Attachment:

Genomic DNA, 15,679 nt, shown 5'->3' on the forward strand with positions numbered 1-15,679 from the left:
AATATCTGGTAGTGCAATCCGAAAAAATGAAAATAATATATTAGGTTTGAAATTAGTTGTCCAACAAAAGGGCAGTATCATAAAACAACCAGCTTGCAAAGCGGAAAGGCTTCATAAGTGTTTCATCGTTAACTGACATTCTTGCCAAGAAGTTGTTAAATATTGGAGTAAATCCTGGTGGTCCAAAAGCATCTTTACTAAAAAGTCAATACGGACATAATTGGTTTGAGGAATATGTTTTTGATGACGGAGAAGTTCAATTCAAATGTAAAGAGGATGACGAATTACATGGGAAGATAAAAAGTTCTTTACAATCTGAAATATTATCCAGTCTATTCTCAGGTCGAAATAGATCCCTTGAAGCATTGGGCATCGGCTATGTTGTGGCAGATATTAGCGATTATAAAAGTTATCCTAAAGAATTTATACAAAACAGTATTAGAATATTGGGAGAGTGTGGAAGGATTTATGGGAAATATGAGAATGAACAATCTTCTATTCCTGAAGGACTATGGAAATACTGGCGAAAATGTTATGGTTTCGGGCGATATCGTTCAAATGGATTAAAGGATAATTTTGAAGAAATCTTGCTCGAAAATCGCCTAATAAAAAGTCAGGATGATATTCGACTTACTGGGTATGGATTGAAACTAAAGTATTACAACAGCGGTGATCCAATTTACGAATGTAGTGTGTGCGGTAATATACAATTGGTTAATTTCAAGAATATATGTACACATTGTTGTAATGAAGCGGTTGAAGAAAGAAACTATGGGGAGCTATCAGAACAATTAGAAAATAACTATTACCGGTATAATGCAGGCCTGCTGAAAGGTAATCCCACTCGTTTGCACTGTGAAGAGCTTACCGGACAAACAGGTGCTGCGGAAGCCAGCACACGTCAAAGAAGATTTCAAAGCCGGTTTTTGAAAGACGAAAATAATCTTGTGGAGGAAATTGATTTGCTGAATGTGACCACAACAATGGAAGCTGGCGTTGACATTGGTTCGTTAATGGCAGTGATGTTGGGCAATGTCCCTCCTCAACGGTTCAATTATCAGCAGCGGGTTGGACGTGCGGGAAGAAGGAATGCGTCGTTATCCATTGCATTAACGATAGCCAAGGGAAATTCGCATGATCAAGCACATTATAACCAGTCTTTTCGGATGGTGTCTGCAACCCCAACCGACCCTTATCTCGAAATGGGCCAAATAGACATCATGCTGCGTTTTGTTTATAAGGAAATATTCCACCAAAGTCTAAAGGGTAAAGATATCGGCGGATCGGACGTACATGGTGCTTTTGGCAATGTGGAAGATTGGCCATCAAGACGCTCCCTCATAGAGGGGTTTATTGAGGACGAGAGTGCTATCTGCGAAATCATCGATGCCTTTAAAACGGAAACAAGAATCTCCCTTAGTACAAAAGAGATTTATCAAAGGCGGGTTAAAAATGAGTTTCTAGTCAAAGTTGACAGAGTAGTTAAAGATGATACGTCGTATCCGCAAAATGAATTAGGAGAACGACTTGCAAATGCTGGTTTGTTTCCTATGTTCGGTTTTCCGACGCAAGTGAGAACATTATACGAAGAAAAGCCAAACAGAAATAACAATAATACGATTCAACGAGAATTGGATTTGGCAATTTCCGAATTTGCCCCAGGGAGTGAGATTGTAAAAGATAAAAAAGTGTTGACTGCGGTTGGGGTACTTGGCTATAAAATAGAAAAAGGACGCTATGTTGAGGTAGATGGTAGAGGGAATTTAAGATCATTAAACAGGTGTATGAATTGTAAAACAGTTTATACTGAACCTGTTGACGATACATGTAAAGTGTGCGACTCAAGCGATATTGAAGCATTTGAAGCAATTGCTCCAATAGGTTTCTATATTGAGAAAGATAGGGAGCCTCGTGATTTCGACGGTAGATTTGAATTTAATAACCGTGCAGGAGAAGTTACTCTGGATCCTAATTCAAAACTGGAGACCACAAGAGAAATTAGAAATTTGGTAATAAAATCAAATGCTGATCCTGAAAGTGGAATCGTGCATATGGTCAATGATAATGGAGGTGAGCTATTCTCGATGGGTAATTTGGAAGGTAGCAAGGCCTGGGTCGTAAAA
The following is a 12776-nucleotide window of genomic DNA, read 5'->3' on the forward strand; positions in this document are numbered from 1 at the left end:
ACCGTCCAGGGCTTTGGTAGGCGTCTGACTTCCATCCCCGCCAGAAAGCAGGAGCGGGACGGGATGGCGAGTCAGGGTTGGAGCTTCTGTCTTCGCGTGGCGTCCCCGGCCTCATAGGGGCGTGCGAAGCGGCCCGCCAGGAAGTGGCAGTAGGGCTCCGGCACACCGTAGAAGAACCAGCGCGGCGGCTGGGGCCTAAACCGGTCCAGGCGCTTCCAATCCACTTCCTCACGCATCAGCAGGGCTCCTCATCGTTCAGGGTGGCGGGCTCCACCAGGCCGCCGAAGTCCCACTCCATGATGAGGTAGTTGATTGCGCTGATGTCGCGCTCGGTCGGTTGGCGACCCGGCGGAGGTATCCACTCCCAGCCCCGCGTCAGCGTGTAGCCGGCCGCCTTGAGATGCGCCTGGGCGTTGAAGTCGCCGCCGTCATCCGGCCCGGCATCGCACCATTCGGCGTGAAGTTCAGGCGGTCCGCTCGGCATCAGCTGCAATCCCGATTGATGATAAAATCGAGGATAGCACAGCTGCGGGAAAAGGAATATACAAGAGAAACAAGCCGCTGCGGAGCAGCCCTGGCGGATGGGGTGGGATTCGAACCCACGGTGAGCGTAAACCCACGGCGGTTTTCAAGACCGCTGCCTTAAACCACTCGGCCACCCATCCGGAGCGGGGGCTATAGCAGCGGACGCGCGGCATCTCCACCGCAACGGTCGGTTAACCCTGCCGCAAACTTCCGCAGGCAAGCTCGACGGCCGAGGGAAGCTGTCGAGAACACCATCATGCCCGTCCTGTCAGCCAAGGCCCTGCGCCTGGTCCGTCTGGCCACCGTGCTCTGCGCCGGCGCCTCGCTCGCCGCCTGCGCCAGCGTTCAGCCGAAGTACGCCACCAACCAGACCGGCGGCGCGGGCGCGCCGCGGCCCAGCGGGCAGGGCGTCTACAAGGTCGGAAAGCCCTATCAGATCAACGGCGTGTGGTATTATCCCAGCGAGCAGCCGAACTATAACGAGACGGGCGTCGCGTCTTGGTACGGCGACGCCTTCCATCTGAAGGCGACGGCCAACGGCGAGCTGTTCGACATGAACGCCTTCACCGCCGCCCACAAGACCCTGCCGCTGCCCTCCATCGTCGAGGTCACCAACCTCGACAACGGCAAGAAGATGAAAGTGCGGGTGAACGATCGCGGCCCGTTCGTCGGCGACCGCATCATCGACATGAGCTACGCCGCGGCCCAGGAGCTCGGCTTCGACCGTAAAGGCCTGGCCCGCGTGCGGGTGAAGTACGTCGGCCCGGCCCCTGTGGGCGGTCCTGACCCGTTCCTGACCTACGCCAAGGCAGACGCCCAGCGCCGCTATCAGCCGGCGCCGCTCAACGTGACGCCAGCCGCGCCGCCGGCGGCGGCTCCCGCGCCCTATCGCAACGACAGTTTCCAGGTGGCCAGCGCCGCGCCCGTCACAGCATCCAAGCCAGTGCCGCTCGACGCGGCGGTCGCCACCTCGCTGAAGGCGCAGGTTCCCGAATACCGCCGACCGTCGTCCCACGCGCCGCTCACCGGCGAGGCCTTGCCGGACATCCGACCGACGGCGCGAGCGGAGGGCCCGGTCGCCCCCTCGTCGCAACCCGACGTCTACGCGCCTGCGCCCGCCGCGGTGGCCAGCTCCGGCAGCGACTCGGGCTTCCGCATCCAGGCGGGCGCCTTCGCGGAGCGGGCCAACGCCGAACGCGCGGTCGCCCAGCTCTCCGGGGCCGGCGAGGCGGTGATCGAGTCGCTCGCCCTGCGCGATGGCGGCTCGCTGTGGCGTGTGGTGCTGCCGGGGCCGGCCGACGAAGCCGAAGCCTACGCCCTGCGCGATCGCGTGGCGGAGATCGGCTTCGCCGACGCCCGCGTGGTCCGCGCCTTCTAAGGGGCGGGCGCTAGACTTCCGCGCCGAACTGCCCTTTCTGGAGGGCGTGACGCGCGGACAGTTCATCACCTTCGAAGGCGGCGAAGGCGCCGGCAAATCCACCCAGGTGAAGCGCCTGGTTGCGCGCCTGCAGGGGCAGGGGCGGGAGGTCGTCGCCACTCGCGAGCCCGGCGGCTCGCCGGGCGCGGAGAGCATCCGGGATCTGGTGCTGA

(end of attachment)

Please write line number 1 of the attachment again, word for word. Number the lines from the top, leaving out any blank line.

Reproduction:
Genomic DNA, 15,679 nt, shown 5'->3' on the forward strand with positions numbered 1-15,679 from the left: